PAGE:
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Language Rights of Indigenous Peoples. LG474 lecture materials February 2009 Colin Samson Sociology Dept. University of Essex. Declaration on the Rights of Indigenous Peoples (2007, UN). Three articles pertain to language: Article 13

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Language Rights of Indigenous Peoples

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Language Rights of Indigenous Peoples

LG474 lecture materials

February 2009

Colin Samson

Sociology Dept.

University of Essex

Declaration on the Rights of Indigenous Peoples (2007, UN)

Three articles pertain to language:

Article 13

1. Indigenous peoples have the right to revitalize, use, develop and transmit to future generations their histories, languages, oral traditions, philosophies, writing systems and literatures, and to designate and retain their own names for communities, places and persons.

Article 16

1. Indigenous peoples have the right to establish their own media in their own languages and to have access to all forms of non-indigenous media without discrimination.

Declaration on the Rights of Indigenous Peoples, 2

Article 14

1. Indigenous peoples have the right to establish and control their educational systems and institutions providing education in their own languages, in a manner appropriate to their cultural methods of teaching and learning.

2. Indigenous individuals, particularly children, have the right to all levels and forms of education of the State without discrimination.

3. States shall, in conjunction with indigenous peoples, take effective measures, in order for indigenous individuals, particularly children, including those living outside their communities, to have access, when possible, to an education in their own culture and provided in their own language.

US Commissioner of Indian Affairs for Alaska in 1886,

justifying the introduction of schools

to Inuit & American Indians:

They [Native Americans] must abandon tribal relations;

they must give up their superstitions;

they must forsake their savage habits and learn the arts of civilization;

they must learn to labor,

and must learn to rear their families as white people do,

and know more of their obligations to the Government and society

(Darnell & Hoem, 1996:62).

Edward Piwas, (Innu elder and hunter) Utshimassit

There will be no fish, caribou, ducks, geese at Emish [Kaupiskatish-shipis] after the mining starts.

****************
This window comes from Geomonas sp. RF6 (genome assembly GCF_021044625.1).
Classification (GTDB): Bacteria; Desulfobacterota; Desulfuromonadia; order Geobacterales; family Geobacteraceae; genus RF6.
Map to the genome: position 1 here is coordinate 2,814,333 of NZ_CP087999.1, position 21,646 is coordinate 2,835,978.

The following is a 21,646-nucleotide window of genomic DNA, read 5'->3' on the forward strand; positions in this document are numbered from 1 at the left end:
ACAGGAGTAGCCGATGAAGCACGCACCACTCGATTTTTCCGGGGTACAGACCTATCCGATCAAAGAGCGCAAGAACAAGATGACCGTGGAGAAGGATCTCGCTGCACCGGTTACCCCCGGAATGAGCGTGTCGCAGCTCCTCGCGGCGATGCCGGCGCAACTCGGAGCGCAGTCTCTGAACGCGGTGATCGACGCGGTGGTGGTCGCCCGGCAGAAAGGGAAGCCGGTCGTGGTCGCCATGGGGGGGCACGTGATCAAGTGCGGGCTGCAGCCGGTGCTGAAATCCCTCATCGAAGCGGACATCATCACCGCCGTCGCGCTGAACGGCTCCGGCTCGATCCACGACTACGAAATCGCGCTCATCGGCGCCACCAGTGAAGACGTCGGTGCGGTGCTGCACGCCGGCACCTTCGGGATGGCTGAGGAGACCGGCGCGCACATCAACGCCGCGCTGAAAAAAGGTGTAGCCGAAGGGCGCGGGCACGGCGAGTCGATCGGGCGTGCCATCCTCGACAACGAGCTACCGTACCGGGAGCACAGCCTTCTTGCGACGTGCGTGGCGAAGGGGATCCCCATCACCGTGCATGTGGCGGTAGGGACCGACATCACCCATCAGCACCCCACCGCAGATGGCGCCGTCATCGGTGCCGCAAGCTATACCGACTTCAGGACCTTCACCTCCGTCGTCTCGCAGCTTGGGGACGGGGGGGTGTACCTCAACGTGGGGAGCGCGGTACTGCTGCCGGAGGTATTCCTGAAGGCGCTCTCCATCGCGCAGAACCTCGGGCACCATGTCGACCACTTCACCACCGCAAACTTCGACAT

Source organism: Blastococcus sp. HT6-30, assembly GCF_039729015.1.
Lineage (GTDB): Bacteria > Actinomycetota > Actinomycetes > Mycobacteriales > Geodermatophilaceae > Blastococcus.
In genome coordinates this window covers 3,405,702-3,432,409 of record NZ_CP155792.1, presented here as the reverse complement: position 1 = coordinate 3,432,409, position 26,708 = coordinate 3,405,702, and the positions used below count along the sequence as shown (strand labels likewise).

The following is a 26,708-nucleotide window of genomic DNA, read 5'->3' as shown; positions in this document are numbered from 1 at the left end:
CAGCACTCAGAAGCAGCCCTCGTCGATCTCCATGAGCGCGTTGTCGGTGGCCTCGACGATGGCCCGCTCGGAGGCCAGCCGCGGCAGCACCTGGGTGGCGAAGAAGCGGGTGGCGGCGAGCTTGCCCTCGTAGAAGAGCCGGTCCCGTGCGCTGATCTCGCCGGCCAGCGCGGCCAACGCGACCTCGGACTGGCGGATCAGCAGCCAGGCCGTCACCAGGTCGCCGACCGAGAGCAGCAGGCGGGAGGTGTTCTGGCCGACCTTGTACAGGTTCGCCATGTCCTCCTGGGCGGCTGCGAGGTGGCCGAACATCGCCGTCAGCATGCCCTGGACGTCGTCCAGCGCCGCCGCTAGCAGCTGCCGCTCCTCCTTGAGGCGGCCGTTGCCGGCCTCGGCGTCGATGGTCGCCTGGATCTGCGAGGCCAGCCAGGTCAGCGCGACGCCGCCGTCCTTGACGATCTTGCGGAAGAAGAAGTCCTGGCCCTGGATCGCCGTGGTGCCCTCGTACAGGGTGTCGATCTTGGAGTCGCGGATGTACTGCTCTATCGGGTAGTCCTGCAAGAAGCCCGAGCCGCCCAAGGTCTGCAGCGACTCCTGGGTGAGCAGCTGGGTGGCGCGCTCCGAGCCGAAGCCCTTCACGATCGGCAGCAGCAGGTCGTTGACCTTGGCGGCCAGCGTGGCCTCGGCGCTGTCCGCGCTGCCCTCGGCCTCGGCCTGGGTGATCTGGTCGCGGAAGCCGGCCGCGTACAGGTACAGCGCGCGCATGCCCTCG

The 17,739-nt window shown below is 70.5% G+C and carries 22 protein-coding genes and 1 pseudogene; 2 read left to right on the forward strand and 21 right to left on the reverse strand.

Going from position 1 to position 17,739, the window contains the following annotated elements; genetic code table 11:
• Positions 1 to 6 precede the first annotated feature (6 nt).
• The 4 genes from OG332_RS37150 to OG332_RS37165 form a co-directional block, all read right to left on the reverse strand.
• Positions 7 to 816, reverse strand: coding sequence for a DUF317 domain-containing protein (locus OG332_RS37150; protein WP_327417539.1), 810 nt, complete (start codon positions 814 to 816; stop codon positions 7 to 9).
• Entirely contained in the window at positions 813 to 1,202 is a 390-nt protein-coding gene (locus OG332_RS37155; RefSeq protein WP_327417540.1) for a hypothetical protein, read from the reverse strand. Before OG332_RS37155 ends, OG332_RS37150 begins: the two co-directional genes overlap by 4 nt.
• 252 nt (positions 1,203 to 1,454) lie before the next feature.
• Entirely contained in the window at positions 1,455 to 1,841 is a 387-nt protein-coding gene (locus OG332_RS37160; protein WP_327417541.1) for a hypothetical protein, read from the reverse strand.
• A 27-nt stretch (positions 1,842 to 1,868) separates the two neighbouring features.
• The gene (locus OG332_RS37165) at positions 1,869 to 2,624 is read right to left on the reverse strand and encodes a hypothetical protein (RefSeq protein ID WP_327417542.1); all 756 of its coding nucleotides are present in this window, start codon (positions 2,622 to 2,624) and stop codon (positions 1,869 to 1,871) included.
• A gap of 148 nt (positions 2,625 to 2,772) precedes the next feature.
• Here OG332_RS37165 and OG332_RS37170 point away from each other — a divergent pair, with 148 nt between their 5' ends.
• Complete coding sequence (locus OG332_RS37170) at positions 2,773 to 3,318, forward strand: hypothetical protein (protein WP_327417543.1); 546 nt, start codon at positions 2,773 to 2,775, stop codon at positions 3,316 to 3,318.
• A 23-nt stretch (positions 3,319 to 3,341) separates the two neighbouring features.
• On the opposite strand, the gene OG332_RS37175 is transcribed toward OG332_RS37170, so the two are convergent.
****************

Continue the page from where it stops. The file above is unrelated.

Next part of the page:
The bear is different. The bear is like the whiteman, but he can’t live with them in the winter. He will walk around in the Emish camp. He will eat at the whiteman’s table because the Akanishau has killed the fish in the river.

The white people will keep the baby animals for pets and these animals will starve - they will not know how to hunt for themselves. Take for example the goose that was seen at Black Ash. It was lost and didn’t know its migration route.

Even the moose - he is the brother of the Akanishau. He will walk on the streets of Emish with a tie. The Akanishau has three friends - bear, moose and raven, but he can’t be friends with the squirrel because it steals from them.

The smog from the milling plant will kill the plants and animals. And it will float into our community. We will not see the smog - it will slowly kill the animals and us.

They will probably not just drill in one place - they will drill all around us. The wildlife officer will know when he can’t find any animals. He will blame us for the lack of them but he will not think about the drilling.

(Innu Nation, 1996a:38)

The white man takes such things as words and literatures for granted, as indeed he must, for nothing in his world is so common-place. On every side of him there are words by the millions, an unending succession of pamphlets and papers, letters and books, bills and bulletins, commentaries and conversations. He has diluted and multiplied the Word, and words have begun to close in upon him. He is sated and insensitive; his regard for language – for the Word itself – has diminished nearly to the point of no return. It may be that he will perish by the Word.

N. Scott Momaday

House Made of Dawn

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